• Windows Server 2019: “Windows Server 2019 Standard <version>”

  • Samba: “Samba <version>”

  • NAS devices: “Netgear ReadyNAS” or “Synology DiskStation”

These banners can provide useful information for attackers trying to identify vulnerable systems or targets for further attacks. However, it is worth noting that some systems may be configured to obscure or hide their banners in order to make it more difficult for attackers to identify them

Books for studies NetBIOS

NetBIOS and NetBEUI: A Developer’s Guide by Alan R. Miller – This book provides a comprehensive guide to NetBIOS and NetBEUI, including their history, design, and practical uses. It also includes code examples and troubleshooting tips for developers working with these protocols.

Mastering NetBIOS by Peter Dyson – This book provides an in-depth look at NetBIOS and its uses, including network naming, authentication, and sharing resources. It also covers troubleshooting and security considerations for NetBIOS-enabled networks.

Microsoft Windows NetBIOS: Implementation and Integration Guide by Rajeev Nagar – This book is a comprehensive guide to implementing and integrating NetBIOS in Microsoft Windows environments. It covers NetBIOS naming, sharing resources, troubleshooting, and security considerations specific to Windows.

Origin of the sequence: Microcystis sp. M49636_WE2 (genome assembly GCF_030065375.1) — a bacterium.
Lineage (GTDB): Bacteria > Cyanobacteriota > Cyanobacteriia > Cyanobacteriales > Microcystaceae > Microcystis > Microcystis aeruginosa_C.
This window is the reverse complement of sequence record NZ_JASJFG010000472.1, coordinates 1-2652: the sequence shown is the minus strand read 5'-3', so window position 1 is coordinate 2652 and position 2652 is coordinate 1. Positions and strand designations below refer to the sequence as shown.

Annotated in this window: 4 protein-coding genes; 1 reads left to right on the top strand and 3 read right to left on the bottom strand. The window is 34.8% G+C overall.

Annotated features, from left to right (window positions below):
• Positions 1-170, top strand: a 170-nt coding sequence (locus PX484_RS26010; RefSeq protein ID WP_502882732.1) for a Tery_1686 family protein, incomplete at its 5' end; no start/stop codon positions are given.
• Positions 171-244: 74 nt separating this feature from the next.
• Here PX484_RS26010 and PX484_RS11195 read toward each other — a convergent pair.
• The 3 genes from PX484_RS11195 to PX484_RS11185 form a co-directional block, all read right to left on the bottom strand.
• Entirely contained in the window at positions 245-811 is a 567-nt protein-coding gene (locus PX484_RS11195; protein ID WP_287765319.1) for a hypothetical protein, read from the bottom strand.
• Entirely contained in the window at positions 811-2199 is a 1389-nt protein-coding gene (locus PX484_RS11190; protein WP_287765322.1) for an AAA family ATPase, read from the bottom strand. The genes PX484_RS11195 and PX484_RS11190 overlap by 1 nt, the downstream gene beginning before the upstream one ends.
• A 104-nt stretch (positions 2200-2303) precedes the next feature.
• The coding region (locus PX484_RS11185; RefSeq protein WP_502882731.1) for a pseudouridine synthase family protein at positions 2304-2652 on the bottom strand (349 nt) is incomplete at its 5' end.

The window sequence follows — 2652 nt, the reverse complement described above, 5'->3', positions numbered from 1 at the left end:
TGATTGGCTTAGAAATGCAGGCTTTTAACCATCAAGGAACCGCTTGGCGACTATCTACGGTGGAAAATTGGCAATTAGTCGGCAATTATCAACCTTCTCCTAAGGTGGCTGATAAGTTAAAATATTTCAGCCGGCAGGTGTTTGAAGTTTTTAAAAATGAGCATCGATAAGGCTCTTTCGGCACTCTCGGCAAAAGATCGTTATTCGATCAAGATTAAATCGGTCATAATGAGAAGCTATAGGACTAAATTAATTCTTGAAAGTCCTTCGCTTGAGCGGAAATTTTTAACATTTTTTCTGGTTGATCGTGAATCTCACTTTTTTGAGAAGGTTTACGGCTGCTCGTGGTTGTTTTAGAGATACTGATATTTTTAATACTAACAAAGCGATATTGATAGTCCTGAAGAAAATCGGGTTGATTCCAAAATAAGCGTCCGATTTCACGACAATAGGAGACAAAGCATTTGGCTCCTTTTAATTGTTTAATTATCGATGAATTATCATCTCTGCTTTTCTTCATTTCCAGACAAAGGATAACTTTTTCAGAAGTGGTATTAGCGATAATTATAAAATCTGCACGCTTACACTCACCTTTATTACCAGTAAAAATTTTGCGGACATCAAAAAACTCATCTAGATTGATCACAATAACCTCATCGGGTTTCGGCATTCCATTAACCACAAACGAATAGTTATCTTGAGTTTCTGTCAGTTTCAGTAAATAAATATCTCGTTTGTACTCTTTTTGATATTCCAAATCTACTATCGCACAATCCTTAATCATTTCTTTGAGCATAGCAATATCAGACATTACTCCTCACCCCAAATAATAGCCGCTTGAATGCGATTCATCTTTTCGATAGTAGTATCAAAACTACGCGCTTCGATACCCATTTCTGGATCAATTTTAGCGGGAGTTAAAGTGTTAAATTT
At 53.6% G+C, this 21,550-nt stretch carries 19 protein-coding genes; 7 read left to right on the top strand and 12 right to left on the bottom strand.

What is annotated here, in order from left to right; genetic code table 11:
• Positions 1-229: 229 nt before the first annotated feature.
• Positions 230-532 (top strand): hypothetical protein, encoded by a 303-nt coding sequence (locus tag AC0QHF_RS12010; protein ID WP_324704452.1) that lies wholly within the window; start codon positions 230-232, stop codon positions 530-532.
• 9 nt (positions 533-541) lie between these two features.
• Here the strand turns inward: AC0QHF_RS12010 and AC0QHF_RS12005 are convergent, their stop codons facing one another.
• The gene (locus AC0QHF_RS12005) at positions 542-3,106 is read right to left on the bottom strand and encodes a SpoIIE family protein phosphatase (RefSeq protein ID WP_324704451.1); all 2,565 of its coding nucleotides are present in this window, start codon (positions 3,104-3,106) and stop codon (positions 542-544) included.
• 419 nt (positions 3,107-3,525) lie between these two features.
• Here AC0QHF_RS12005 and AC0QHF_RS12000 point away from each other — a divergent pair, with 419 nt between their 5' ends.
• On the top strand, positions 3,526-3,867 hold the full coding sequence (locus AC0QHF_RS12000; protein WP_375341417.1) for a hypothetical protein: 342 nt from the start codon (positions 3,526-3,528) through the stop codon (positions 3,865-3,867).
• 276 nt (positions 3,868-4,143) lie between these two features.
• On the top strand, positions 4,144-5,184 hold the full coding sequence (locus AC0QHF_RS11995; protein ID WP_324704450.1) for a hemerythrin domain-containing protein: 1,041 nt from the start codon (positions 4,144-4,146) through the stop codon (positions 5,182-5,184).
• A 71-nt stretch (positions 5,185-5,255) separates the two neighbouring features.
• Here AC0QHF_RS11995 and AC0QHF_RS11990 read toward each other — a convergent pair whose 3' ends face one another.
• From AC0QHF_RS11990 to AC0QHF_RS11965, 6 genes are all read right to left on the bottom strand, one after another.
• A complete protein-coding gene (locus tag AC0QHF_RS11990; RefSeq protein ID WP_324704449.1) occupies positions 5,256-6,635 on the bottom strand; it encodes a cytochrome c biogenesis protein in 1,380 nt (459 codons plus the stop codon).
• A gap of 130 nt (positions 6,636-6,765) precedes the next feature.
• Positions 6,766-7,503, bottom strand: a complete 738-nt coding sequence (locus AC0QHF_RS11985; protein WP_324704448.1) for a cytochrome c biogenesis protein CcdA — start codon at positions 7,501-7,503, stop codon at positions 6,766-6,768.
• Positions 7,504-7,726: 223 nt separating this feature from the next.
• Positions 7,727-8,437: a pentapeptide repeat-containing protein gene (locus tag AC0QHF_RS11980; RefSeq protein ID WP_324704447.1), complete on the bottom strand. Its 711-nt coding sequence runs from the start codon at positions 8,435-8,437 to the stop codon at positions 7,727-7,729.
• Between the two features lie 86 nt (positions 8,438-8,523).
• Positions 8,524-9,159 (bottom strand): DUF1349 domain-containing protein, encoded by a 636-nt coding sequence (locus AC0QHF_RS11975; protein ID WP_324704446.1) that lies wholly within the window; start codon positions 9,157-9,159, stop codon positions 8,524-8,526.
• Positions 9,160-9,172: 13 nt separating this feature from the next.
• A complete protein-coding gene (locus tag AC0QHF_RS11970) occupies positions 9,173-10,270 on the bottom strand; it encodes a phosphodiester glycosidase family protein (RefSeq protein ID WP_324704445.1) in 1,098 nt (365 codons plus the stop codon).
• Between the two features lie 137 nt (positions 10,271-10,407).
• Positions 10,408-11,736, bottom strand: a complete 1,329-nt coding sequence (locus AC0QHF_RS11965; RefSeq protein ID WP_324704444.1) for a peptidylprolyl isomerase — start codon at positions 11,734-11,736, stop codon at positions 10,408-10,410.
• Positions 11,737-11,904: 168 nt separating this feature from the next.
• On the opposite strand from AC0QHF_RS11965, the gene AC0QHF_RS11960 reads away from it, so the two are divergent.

NetBIOS, SMB, CIFS and RPC Protocols Explained by Thomas Schulz – This book provides an overview of NetBIOS, SMB, CIFS, and RPC protocols, including their design, functionality, and security considerations. It also includes practical examples and troubleshooting tips.

Understanding NetBIOS by David Solomon – This book provides a detailed overview of NetBIOS and its uses, including network naming, file sharing, and printer sharing. It also covers security considerations and troubleshooting tips for NetBIOS-enabled networks.

List of Payload for NetBIOS

  • NetBIOS name service (NBNS) spoofing: This payload can be used to spoof the NBNS service to intercept traffic and potentially launch a man-in-the-middle attack.

  • NetBIOS session hijacking: This payload can be used to hijack an established NetBIOS session and gain access to network resources.